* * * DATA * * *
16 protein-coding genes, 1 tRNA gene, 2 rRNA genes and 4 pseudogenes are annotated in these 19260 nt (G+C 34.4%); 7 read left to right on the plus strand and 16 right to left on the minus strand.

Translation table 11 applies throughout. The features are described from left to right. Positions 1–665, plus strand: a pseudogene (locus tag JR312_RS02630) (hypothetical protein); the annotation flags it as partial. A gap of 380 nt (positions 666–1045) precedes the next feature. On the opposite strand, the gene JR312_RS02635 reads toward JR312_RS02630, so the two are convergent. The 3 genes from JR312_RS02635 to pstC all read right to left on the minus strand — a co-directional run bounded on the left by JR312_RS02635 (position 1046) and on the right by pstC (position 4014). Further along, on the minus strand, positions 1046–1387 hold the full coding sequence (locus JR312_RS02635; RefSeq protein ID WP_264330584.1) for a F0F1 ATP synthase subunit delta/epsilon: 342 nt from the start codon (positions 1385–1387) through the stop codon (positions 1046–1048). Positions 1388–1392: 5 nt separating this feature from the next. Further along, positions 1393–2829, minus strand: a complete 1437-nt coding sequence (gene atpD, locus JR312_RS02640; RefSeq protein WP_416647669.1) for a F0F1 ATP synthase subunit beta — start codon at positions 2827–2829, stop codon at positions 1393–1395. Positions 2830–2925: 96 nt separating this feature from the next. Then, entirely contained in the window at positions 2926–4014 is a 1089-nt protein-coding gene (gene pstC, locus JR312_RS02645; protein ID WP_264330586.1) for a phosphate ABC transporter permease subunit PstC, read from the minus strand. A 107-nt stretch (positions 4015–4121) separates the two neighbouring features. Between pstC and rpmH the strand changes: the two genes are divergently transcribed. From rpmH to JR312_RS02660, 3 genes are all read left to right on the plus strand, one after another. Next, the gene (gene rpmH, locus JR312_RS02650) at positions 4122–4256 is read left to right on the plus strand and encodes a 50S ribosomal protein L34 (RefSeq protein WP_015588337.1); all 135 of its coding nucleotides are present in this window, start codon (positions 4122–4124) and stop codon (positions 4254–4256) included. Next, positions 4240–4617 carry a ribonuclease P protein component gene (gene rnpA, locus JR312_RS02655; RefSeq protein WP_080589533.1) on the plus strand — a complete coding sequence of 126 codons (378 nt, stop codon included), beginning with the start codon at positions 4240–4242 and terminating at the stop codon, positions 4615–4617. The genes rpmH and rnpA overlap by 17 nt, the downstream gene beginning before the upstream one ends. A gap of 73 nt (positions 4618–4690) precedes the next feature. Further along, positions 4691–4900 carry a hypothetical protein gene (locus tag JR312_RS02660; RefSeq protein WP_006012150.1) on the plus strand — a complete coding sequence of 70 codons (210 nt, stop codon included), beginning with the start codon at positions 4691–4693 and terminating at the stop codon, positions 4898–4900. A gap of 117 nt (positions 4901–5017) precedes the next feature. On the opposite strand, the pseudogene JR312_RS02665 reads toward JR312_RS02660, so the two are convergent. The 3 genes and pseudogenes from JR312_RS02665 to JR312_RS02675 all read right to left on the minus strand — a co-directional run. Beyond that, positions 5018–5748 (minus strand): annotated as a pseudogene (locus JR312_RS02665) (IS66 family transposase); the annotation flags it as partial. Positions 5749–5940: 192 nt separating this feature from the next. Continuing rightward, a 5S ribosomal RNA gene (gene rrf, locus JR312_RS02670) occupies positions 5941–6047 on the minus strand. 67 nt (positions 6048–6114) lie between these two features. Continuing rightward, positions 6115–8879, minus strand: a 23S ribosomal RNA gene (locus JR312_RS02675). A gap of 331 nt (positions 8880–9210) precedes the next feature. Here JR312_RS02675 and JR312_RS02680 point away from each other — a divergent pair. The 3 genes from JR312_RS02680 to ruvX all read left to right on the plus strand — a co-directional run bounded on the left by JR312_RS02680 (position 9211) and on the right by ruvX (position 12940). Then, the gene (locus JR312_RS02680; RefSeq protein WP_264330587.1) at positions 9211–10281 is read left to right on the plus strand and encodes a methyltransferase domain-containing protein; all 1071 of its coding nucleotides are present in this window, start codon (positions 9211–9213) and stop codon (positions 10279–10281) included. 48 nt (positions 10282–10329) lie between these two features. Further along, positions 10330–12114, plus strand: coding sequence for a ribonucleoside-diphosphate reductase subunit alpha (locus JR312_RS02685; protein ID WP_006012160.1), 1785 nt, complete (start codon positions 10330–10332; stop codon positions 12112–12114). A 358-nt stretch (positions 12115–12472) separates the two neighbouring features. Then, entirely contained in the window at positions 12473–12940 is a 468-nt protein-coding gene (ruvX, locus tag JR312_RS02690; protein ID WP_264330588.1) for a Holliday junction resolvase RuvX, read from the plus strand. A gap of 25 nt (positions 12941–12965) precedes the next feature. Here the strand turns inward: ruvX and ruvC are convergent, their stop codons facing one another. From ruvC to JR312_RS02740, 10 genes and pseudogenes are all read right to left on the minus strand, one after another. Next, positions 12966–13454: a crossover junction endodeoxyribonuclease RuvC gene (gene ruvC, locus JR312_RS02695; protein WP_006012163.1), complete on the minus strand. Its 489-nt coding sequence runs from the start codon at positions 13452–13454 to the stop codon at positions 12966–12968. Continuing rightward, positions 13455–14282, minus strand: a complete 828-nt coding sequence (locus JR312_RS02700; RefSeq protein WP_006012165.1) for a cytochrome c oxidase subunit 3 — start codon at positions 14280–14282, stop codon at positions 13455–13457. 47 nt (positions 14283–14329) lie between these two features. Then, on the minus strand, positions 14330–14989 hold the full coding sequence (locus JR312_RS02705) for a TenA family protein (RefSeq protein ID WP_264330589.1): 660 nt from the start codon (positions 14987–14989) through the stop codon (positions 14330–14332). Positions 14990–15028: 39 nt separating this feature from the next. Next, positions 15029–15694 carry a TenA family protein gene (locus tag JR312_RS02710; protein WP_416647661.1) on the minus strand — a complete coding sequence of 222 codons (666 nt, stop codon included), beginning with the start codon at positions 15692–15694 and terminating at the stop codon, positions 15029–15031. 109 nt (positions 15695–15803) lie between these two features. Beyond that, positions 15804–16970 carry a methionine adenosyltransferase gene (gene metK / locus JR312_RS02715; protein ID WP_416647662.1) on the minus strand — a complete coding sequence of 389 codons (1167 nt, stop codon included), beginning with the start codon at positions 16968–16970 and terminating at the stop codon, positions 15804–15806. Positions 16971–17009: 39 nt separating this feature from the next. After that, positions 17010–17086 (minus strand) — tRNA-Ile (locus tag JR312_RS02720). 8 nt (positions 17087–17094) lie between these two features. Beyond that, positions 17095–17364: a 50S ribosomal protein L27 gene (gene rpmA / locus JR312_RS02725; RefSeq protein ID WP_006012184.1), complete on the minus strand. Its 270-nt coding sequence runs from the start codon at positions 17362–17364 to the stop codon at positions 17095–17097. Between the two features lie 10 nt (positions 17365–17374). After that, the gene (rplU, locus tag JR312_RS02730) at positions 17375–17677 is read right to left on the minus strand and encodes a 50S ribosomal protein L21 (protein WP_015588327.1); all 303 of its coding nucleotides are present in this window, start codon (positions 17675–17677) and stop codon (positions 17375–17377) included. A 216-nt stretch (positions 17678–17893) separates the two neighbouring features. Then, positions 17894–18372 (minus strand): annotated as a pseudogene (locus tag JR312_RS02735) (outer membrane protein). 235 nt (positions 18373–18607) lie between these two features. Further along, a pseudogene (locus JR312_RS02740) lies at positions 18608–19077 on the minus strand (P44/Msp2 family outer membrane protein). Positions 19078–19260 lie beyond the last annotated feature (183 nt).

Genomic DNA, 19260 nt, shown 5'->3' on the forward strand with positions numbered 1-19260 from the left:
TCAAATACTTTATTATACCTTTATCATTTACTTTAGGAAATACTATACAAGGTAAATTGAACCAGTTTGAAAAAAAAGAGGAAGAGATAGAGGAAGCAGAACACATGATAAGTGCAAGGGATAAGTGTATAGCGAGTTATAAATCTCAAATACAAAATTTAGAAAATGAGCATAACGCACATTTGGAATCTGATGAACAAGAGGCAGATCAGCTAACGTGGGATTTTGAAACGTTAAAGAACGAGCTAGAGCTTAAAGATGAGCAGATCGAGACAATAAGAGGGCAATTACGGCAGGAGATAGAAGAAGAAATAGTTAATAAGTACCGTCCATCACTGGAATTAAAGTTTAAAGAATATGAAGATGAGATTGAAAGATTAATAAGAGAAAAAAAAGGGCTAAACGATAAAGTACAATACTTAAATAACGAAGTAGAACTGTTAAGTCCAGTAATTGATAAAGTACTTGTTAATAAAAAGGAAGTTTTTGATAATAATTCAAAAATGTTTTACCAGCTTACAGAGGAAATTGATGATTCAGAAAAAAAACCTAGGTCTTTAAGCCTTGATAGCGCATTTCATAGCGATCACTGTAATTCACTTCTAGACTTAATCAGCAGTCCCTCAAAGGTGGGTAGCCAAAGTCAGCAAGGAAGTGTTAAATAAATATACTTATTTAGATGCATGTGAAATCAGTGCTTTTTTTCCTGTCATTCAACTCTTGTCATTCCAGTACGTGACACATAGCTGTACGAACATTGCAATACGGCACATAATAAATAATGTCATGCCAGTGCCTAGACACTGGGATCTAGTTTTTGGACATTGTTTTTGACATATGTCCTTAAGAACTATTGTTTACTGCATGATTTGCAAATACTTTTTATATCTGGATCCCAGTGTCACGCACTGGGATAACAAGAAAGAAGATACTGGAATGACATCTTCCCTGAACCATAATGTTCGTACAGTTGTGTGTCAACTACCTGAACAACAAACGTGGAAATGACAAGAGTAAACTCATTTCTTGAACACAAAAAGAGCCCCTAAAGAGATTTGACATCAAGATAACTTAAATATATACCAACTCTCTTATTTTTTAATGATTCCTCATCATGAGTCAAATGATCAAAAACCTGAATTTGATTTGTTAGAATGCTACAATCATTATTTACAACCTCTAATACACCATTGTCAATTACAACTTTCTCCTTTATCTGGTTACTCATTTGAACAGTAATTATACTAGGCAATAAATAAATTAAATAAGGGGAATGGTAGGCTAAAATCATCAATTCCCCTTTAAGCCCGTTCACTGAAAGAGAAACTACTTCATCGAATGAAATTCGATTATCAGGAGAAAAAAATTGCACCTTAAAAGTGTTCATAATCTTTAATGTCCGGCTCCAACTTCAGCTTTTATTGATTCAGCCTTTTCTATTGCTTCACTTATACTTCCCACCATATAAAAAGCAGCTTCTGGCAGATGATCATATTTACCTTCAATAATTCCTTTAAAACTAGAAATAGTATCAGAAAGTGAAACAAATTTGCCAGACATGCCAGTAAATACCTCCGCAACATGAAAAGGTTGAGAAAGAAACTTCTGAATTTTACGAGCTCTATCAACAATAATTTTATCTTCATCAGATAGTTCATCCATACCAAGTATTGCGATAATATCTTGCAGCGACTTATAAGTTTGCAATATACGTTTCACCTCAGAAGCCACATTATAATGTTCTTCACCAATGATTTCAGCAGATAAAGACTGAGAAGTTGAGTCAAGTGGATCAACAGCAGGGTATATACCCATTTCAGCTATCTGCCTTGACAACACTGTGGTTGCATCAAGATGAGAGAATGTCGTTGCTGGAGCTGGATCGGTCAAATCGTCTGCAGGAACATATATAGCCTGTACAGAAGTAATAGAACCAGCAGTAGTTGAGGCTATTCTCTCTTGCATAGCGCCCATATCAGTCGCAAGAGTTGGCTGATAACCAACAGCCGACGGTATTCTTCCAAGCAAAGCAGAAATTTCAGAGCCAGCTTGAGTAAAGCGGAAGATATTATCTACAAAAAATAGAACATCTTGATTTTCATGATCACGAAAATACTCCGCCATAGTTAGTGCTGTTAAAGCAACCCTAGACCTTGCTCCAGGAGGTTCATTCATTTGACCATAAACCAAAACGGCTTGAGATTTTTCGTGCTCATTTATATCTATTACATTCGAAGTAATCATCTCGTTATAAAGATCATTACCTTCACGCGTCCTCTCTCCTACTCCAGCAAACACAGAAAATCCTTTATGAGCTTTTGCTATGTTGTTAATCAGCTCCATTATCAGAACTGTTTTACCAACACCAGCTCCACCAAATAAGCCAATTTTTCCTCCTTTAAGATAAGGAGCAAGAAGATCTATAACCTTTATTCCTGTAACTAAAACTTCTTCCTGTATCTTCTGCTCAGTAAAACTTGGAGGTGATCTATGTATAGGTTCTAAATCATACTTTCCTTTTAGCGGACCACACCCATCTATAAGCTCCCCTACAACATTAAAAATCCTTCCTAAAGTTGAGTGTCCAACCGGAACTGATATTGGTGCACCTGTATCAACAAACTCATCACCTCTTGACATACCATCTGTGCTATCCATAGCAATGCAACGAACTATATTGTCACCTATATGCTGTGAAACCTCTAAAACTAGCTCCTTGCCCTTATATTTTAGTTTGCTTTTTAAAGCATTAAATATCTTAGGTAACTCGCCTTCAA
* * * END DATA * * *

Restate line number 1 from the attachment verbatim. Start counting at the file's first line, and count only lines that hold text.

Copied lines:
16 protein-coding genes, 1 tRNA gene, 2 rRNA genes and 4 pseudogenes are annotated in these 19260 nt (G+C 34.4%); 7 read left to right on the plus strand and 16 right to left on the minus strand.